We are honored today to bestow honorary degrees upon Luna Kaufman, Bill Raftery and P.J. Carlesimo. For allowing us to honor you, we thank you.
My friends, we all hear about higher education often in the media. Usually it’s about something exciting or something outrageous – perhaps a great Final Four basketball game, a controversial speaker, or even students taking over a president’s office. (God forbid!)
When I think of the American university today, I recall an old Chinese proverb: When a tree falls, it makes a lot of noise. But when a forest grows, no one hears it.
Think about it. We live amid noise and instant news and eye-catching stories: whether it’s a gripping election, a scary pandemic or a falling economy.
But when a university educates students and cultivates scholars, when ideas are understood and ideals are followed, few pay close attention.
The process of university education, though, is immensely powerful. The transformation of lives is awesome but often nearly silent. Until today. Graduation. Commencement. Celebration. And recognition.
As I look out at 29 years of Seton Hall graduations, honors ceremonies and commencement speakers, at the achievements of thousands of students and hundreds of professors, I am aware that higher education at Seton Hall is an immense forest – in all the work and growth that goes on, semester after semester. I never forget that, despite the occasional tree falling. (And, of course, it a tree falls, that’s what makes the Setonian cover!) I remain always focused on the growth that occurs within this remarkable forest of teaching and learning that is Seton Hall University.
Like the trees, graduates, you have grown up, you have absorbed the life-giving elements of knowledge, values and faith. You have done this quietly, usually in spurts, often unevenly, yet ultimately growing toward this moment of time on the cusp of an unknown and yet so promising future, of chapters in your lives yet to be written but already drafted because of what has happened on campus.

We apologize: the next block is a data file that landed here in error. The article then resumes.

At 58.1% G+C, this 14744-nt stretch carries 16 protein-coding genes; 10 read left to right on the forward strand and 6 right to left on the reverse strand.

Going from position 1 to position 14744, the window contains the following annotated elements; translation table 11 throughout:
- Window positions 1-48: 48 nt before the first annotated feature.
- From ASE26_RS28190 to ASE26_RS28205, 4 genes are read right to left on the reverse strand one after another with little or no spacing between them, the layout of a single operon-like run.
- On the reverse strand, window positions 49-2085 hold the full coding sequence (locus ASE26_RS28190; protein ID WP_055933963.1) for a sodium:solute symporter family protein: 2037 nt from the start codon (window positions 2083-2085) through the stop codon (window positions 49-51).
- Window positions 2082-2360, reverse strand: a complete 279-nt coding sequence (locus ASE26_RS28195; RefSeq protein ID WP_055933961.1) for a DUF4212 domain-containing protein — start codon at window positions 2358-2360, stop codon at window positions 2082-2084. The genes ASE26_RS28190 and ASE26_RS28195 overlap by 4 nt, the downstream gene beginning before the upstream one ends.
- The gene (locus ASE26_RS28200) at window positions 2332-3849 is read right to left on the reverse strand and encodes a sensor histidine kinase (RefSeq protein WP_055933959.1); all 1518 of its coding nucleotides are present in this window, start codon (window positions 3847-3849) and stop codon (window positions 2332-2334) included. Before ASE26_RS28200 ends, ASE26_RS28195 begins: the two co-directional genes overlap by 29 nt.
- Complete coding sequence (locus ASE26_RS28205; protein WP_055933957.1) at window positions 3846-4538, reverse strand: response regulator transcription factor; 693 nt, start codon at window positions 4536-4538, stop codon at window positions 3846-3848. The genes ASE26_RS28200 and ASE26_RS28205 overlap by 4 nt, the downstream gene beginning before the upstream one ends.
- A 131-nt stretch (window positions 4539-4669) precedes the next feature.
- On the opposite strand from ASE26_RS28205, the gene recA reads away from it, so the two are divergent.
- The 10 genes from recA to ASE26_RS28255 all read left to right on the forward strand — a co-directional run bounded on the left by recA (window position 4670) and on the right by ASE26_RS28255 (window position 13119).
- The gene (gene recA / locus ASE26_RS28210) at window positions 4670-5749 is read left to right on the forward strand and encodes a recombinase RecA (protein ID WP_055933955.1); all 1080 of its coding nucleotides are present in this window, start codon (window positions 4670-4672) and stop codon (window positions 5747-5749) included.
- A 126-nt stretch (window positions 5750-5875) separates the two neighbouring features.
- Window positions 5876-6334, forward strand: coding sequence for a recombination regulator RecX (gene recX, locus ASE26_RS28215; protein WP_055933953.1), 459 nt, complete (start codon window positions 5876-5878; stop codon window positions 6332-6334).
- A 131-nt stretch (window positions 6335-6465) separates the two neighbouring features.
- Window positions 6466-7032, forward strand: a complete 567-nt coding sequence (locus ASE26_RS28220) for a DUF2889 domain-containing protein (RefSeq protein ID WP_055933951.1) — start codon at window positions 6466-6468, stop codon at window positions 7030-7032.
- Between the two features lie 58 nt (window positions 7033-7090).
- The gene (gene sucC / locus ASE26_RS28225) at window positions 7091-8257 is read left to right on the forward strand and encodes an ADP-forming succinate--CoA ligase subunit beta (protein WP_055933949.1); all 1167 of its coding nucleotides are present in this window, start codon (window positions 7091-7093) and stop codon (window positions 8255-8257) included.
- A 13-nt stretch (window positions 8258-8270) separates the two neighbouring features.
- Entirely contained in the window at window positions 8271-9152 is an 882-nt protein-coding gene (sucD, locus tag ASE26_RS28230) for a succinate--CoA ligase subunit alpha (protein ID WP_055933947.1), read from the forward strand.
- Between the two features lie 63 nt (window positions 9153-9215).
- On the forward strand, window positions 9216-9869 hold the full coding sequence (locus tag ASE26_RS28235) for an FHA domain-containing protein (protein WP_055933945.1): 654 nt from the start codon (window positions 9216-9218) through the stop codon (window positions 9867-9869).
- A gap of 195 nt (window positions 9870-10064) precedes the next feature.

Graduates, my charge is simple: The challenges you face are not those that previous Seton Hall presidents have sent graduates out to face – that of Civil War, or depression, or of social upheaval – as was the case in my year of graduation, 1967. You have your own distinct risks and challenges. Never forget our motto, the motto of the Seton family, centuries old: Hazard Zet Forward. Though beleaguered, never give in though weary, never give up. Keep your eye on the prize.
It is worth the effort. It is well worth the prize.
Your education is priceless. Intelligence is obviously a key component in success. But as I never cease to note at orientations and at graduation, character always trumps intelligence. Intelligence without character will not get you far, and will probably get you into trouble. Intelligence and character, together, are precious commodities: treasure them both and keep them close together in your lives.
You are here today, to no small degree, because of the sacrifices of others around you.
Never forget the price that love has paid to bringing you to this step in your lives. Be servant leaders and give back what you have been so freely given.
Dear graduates, may you always have a great affection for Seton Hall as she does for each of you, and, my friends, wherever this great odyssey of life takes you, know that Seton Hall is there with you, and is there for you.
God – who gave you life – may he bless you and speed your journey, today and tomorrow.